|Official name||Ashtamudi Wetland|
|Designated||19 August 2002|
|Official name||Vembanad-Kol Wetland|
|Designated||19 August 2002|
The Kerala backwaters are a network of brackish lagoons and lakes lying parallel to the Arabian Sea coast (known as the Malabar Coast) of Kerala state in southern India, as well as interconnected canals, rivers, and inlets, a labyrinthine system formed by more than 900 kilometres (560 mi) of waterways, and sometimes compared to American bayous. The network includes five large lakes linked by canals, both man made and natural, fed by 38 rivers, and extending virtually half the length of Kerala state. The backwaters were formed by the action of waves and shore currents creating low barrier islands across the mouths of the many rivers flowing down from the Western Ghats range. In the midst of this landscape there are a number of towns and cities, which serve as the starting and end points of backwater cruises.
National Waterway 3 from Kollam to Kottapuram, covers a distance of 205 kilometres (127 mi) and runs almost parallel to the coastline of southern Kerala facilitating both cargo movement and backwater tourism. Vembanad is the largest of the lakes, covering an area of 2,033 square kilometres (785 sq mi). The lake has a large network of canals that meander through the region of Kuttanad. The important rivers from north to south are the Valapattanam 110 kilometres (68 mi), Chaliyar 169 kilometres (105 mi), Kadalundipuzha 130 kilometres (81 mi), Bharathappuzha 209 kilometres (130 mi), Chalakudy 130 kilometres (81 mi), Periyar 244 kilometres (152 mi), Pamba 176 kilometres (109 mi), Achankovil 128 kilometres (80 mi), and Kalladayar 121 kilometres (75 mi). Other than these, there are 35 more small rivers and rivulets flowing down from the Ghats. Most of these rivers are navigable up to the midland region, in country crafts.
The backwaters have a unique ecosystem: freshwater from the rivers meets the seawater from the Arabian Sea. A barrage has been built near Thanneermukkom, so salt water from the sea is prevented from entering the deep inside, keeping the fresh water intact. Such fresh water is extensively used for irrigation purposes. Many unique species of aquatic life including crabs, frogs and mudskippers, water birds such as terns, kingfishers, darters and cormorants, and animals such as otters and turtles live in and alongside the backwaters. Palm trees, pandanus shrubs, various leafy plants, and bushes grow alongside the backwaters, providing a green hue to the surrounding landscape.
- 1 Tourism
- 2 Economic significance
- 3 Ecological significance
- 4 Boat races
- 5 Backwater regions
- 6 Literature
- 7 Movies
- 8 Photo gallery
- 9 References
- 10 External links
Kerala was ranked as one of the "50 destinations of a lifetime" by National Geographic Traveler in a special collectors' issue released just before the turn of the millennium, with houseboat and backwater resort tourism in Alappuzha seen as leading factors.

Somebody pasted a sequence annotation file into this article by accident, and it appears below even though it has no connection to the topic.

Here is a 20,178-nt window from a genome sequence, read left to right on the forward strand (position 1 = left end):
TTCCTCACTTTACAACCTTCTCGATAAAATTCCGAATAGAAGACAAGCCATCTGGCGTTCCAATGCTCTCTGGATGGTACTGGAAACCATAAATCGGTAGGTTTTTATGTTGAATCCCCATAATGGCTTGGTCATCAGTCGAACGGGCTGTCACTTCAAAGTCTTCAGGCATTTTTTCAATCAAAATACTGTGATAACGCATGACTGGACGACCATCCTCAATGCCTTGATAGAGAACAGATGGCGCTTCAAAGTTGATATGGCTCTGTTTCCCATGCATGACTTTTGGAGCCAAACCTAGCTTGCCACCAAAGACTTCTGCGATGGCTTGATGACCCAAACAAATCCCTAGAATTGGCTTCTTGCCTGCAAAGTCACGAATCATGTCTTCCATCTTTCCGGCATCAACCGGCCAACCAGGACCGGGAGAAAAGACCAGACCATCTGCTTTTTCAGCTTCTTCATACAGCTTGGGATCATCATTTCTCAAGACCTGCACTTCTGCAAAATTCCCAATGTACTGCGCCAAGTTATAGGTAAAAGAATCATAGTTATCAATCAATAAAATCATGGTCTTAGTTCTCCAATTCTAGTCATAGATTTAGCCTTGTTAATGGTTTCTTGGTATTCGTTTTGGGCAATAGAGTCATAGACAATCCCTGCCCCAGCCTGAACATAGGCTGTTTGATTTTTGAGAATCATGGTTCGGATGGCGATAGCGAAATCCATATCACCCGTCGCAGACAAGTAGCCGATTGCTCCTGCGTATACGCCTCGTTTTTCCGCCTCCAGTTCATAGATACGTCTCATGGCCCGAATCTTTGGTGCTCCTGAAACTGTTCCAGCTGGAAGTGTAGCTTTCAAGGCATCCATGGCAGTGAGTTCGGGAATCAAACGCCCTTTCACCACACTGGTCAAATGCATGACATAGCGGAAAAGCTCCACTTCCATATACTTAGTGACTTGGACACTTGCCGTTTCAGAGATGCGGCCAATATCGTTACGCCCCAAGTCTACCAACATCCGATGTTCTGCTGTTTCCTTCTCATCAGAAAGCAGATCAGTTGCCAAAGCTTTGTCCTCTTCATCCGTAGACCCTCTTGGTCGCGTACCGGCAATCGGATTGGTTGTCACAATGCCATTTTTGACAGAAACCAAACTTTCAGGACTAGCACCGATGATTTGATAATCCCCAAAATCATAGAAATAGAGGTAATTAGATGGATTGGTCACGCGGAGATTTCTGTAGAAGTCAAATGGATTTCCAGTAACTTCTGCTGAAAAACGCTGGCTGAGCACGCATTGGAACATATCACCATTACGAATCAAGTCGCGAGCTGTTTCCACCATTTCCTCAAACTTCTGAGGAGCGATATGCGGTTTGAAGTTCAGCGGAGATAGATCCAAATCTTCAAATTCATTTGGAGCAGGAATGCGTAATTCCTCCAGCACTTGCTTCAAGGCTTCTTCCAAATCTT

The kettuvallams (Kerala houseboats) in the backwaters are one of the prominent tourist attractions in Kerala. More than 2000 kettuvallams ply the backwaters. The Kerala government has classified the tourist houseboats as platinum, gold and silver.
The kettuvallams were traditionally used as grain barges, to transport the rice harvested in the fertile fields alongside the backwaters. Thatched roof covers over wooden hulls, 100 feet (30 m) in length, providing protected from the elements. At some point in time, the boats were used as living quarters by the royalty. Converted to accommodate tourists, the houseboats have become floating cottages having a sleeping area, with western-style toilets, a dining area and a sit out on the deck. Most tourists spend the night on a houseboat. Food is cooked on board by the accompanying staff – mostly having a flavour of Kerala. The houseboats are of various patterns and can be hired as per the size of the family or visiting group. The living-dining room is usually open on at least three sides providing a grand view of the surroundings, including other boats, throughout the day when it is on the move. It is brought to a standstill at times of taking food and at night. After sunset, the boat crew provide burning coils to drive away mosquitoes. Ketuvallams are motorised but generally proceed at a slow speed for smooth travel. All ketuvallams have a generator and most bedrooms are air-conditioned. At times, as per the demand of customers, electricity is switched off and lanterns are provided to create a rural setting
Beypore, located 10 km south of Kozhikode at the mouth of the Chaliyar River, is a famous fishing harbour, port and boatbuilding centre. Beypore has a 1,500-year tradition of boatbuilding. The skills of the local shipwrights and boatbuilders have widely sought after.